Replacing our home’s windows was a top priority when we bought our house – almost 3 years ago (yes, we are still at it).
We decided to install all new construction windows but, save some greens by installing them ourselves. Well, where does one start with installing new windows? By removing the old ones first. This is how to do it!
This tutorial is for single or double sash windows that come out as one piece. With new construction windows, the whole window is delivered in one piece (sasses, frame and “stops”) and you don’t need to keep anything from the old window (usually the “stops” are kept to be re-used).
The same process applies well with fixed windows (that don’t open). In this tutorial I used photos from both styles of windows.
How to remove old windows
Pry bar or chisel
Hammer (the hammer is for stubborn old trim that refuses to let go)
1. With a utility knife, score well around the interior trim of the window (where the casing meets the wall). You want to cut through any caulk that keeps the trim in place (so your trim doesn’t come off pulling your wall paint and drywall).
2. Using a pry bar (or a strong flat screwdriver) remove the interior trim. Go gently and take your time, to avoid braking the drywall. Remove any protruding nails that remain attached to the wall.
(Removing the old trim was by far, the most tedious and troublesome part. Which goes to say, that removing windows is pretty easy.)
3. Go outside and score around the exterior trim.
4. Remove all caulk and pry the exterior trim off. Remove any left over screws.
Caution: some older windows were help in place just by the trim. Be careful that the window doesn’t fall on you, once you remove everything that was keeping it in place.
Extra Caution: With older windows (usually single pane ones) the glass is quite inelastic and may brake. Prevent that by using masking tape to make a big X across the glass.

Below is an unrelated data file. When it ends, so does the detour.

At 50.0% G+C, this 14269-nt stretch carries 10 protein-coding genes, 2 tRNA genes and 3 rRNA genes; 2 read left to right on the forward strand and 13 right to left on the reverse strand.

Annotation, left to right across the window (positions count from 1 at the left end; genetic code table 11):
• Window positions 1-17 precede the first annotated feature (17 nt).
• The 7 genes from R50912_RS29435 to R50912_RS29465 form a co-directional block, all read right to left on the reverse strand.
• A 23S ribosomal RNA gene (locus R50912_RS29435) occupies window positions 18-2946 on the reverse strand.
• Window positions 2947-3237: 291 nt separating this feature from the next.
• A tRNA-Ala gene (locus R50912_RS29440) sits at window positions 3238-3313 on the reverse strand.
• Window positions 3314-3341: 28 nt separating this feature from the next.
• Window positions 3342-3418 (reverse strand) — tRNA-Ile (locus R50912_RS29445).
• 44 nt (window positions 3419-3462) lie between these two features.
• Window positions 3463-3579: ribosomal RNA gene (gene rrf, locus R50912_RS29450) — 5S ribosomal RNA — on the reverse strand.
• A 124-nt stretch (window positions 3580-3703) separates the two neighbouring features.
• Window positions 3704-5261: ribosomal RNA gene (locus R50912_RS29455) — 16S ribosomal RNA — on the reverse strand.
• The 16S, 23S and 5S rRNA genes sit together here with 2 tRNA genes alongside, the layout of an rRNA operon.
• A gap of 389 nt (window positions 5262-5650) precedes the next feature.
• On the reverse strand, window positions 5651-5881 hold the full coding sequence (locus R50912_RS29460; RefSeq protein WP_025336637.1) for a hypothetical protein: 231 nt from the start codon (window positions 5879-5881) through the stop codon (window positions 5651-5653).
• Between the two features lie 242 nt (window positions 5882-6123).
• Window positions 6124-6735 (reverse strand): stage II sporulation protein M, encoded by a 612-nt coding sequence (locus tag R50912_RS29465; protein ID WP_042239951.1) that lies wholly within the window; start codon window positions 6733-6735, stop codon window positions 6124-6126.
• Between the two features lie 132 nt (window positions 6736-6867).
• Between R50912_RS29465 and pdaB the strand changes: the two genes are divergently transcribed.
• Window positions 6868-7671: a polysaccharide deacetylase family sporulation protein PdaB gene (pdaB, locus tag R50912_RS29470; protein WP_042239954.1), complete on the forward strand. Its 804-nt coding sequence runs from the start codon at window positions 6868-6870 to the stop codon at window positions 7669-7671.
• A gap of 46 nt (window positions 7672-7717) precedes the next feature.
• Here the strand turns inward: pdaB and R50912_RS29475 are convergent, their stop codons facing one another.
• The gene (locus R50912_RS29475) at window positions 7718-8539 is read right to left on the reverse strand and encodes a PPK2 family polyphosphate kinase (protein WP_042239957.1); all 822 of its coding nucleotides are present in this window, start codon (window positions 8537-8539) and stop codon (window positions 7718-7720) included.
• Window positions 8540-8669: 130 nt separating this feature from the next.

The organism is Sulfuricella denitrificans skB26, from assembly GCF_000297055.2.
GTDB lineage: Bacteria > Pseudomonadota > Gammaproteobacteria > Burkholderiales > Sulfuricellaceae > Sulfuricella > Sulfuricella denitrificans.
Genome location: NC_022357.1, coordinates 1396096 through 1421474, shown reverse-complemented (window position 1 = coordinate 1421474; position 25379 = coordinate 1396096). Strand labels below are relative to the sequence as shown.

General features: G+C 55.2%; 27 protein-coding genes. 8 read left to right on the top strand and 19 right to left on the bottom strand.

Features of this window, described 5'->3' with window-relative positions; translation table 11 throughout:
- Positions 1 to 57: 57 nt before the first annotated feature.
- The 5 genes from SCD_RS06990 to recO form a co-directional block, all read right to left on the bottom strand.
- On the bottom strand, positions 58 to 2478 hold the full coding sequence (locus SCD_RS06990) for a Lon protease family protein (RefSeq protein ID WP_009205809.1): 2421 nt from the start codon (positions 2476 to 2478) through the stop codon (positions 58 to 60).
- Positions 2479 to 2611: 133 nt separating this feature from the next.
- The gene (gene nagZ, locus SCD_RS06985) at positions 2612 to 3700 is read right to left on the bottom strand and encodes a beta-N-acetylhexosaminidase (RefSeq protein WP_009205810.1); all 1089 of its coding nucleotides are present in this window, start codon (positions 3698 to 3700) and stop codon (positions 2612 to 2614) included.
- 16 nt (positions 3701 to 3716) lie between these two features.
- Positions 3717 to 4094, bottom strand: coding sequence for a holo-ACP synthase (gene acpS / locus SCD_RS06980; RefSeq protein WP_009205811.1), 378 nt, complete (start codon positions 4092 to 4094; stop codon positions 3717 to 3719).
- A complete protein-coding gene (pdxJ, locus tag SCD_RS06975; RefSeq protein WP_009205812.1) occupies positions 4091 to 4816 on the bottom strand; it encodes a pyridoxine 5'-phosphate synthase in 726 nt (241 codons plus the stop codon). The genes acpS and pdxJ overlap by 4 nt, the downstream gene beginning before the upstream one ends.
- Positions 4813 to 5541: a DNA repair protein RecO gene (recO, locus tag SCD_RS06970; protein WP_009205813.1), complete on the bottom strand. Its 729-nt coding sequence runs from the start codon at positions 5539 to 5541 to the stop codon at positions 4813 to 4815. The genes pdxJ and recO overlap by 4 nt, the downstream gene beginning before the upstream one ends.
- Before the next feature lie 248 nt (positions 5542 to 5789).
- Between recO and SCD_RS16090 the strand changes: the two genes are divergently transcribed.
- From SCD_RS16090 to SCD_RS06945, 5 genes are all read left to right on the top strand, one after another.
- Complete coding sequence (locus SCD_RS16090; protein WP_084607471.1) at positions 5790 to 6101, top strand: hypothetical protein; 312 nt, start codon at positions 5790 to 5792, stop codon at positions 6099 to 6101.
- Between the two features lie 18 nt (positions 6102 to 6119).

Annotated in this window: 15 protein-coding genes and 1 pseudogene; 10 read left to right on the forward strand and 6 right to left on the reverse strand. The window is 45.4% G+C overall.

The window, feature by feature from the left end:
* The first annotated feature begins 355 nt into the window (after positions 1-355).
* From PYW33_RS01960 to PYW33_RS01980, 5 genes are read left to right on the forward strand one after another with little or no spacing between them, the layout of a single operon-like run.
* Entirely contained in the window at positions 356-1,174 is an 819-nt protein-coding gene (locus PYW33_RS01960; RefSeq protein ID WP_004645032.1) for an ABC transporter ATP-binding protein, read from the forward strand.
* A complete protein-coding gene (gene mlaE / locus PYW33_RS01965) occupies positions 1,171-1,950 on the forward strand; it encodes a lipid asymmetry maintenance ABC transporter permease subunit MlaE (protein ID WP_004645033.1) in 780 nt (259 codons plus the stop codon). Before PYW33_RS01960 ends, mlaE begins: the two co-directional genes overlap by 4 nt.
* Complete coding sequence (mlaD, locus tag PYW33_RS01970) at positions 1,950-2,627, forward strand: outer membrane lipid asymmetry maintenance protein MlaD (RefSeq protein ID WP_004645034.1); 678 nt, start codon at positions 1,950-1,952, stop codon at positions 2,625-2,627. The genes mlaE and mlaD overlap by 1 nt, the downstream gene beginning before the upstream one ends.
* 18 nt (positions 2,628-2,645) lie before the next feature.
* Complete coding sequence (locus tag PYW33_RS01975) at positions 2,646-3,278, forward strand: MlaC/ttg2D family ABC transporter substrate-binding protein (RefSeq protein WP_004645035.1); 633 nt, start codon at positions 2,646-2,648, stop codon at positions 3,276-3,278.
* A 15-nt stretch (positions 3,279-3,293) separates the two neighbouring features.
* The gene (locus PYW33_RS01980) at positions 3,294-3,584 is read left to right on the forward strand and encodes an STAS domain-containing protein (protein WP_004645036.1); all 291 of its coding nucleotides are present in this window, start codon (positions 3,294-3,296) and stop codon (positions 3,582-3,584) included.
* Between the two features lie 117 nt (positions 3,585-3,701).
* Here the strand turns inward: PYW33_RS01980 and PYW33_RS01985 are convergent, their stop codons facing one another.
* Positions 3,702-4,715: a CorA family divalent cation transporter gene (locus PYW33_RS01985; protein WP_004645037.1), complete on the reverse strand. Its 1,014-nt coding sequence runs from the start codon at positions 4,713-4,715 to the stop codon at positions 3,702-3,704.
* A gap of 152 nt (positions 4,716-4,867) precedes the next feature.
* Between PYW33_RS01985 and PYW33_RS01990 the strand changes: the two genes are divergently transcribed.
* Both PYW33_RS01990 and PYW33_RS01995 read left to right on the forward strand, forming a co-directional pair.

5. Remove the window sill – if there was one – and the drip cap (if there was one).
Sometimes you have to remove the window before you can remove those two parts. The level of resistance will let you know which goes first. In our case, the sill stood its ground, while the window started falling apart – and therefore we removed the window, before the sill.
6. This is a very good time to get a helper – windows can be heavy. Pry away any nails (if any) holding the window in place and carefully pull the window out.
~~> Some windows are installed (placed in…place) from the outside and some from the inside of the house. That side is where you need to be at (you can tell by whether you can see the nailing flange), to remove the window safely and easily, as windows do like to come out the way they went in. 🙂
That’s it, we successfully uninstalled and removed the sad looking old window and we are ready to install a shiny new window.
And I have juuuust the right tutorial for installing new construction windows!
And the q-test tip (<- pun, pun!) for tackling silicone out of really tight spots. 😉